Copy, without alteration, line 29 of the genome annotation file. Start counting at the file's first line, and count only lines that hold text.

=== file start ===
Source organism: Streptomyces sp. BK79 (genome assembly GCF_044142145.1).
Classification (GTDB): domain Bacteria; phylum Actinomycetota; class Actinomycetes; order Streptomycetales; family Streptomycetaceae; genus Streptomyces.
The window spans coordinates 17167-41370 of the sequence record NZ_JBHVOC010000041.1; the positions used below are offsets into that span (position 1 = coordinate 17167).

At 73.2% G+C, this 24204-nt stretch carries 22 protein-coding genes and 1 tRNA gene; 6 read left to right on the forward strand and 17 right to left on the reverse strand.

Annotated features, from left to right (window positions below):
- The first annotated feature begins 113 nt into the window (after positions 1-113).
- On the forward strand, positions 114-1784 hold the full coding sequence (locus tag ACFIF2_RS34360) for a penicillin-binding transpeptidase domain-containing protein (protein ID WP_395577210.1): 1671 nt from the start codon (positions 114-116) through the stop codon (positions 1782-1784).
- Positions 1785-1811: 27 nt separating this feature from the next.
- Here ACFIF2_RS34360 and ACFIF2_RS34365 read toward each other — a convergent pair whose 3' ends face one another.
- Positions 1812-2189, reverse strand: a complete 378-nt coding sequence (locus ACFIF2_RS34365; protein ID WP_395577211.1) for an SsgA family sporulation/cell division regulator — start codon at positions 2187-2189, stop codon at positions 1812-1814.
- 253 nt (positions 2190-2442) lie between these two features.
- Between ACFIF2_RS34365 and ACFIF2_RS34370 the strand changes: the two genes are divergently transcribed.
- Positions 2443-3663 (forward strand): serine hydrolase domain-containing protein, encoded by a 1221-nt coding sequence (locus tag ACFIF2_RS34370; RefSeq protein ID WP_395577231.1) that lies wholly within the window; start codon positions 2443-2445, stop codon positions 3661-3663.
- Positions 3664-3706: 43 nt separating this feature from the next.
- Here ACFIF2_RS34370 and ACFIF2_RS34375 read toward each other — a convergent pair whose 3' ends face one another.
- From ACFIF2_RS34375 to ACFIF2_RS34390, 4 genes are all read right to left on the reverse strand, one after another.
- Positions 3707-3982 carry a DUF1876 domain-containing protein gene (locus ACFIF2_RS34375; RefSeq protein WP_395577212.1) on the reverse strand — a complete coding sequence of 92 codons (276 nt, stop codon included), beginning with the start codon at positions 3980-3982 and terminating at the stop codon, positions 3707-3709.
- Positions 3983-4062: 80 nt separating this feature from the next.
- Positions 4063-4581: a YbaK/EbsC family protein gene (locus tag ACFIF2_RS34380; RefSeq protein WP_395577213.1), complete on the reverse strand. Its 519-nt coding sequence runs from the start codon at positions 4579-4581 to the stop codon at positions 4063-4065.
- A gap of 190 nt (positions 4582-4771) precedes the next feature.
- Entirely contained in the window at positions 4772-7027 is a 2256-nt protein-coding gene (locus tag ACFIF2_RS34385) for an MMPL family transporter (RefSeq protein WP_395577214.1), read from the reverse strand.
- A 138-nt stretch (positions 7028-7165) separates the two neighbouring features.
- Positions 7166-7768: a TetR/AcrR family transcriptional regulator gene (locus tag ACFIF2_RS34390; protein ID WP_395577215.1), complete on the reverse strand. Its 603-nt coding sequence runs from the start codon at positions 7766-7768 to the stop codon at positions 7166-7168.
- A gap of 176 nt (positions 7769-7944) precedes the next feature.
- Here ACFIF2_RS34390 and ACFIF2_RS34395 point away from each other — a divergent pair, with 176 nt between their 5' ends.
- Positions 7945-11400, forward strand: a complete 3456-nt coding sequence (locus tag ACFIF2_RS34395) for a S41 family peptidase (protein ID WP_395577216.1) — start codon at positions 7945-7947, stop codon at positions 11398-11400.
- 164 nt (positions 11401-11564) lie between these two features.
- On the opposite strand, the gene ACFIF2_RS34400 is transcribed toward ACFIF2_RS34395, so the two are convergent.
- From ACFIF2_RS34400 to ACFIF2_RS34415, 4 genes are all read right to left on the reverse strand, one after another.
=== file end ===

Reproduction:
- From ACFIF2_RS34400 to ACFIF2_RS34415, 4 genes are all read right to left on the reverse strand, one after another.